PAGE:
A flurry of recent statements by senior Defense Department officials has thrown a bright but cold light on a reality that Washington has yet to grapple with: that America’s edge in military technology and the balance of military power in the Asia-Pacific writ large is under serious and growing pressure from China’s military-modernization efforts. Admiral Samuel Locklear, head of the Hawaii-based U.S. Pacific Command, observed at a conference in January that “our historic dominance...is diminishing” in the Pacific. Meanwhile, Frank Kendall, the Under Secretary of Defense for Acquisition, Technology, and Logistics, has been even more pointed, telling the House Armed Services Committee that, when it comes to “technological superiority, the Department of Defense is being challenged in ways that I have not seen for decades, particularly in the Asia-Pacific region.” And Chairman of the Joint Chiefs Martin Dempseysoberly warned in his “Chairman’s Assessment” of the QDR that in the coming decade, he expects “the risk of interstate conflict in Asia to rise, the vulnerability of our platforms and basing to increase, [and] our technology edge to erode…Nearly any future conflict will occur on a much faster pace and on a more technically challenging battlefield.” And this, he notes, is the good case—if the United States does not spend its defense resources more wisely and make the “dramatic changes” required to upgrade our defense posture, the situation will likely be considerably worse.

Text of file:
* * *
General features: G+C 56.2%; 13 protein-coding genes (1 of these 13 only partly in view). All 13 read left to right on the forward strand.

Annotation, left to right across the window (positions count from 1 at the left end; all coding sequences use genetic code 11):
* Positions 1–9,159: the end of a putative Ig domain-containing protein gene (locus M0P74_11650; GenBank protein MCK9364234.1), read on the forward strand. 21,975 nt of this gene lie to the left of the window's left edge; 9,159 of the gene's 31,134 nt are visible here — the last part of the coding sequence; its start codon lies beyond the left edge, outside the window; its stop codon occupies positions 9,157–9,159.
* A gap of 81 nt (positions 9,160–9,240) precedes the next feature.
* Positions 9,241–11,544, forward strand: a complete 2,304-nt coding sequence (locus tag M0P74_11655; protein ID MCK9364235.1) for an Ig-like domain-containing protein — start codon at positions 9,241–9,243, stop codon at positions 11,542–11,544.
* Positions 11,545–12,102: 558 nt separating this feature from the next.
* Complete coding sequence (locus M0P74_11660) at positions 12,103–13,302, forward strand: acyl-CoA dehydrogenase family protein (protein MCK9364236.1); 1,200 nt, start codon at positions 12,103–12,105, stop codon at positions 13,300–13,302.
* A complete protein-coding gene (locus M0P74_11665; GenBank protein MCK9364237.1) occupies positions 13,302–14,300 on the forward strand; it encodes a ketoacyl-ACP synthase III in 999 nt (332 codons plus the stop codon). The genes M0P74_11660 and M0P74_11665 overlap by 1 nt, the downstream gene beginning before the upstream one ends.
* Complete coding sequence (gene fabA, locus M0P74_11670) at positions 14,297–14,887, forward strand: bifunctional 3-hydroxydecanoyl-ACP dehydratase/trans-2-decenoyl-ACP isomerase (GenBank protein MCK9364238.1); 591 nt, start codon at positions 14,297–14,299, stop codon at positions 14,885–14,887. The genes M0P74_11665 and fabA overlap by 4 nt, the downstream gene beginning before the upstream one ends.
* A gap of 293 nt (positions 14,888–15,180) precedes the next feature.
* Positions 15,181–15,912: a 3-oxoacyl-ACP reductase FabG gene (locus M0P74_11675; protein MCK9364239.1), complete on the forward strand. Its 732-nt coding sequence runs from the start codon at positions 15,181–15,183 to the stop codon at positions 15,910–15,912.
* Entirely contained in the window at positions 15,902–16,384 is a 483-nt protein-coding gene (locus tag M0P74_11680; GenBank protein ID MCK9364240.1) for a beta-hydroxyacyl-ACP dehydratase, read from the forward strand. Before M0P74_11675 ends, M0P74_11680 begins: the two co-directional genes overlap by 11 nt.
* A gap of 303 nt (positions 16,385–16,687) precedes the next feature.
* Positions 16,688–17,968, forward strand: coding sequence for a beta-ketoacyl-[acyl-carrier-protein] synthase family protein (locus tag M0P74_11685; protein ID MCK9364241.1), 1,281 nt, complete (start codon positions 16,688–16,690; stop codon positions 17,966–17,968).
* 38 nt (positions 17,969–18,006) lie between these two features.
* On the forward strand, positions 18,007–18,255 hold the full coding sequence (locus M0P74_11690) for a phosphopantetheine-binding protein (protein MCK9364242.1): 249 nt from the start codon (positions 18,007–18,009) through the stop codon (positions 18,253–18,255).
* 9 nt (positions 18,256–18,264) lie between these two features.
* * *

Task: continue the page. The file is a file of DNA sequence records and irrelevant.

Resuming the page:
Some might criticize these officials for their candor. We believe Admiral Locklear, Under Secretary Kendall, and General Dempsey should be commended for sounding the alarm because they are right that the military balance in the Asia-Pacific—and especially our edge in technology and its exploitation, the true source of our military advantage in recent decades—is eroding.
Please visit The National Interest to read the full article.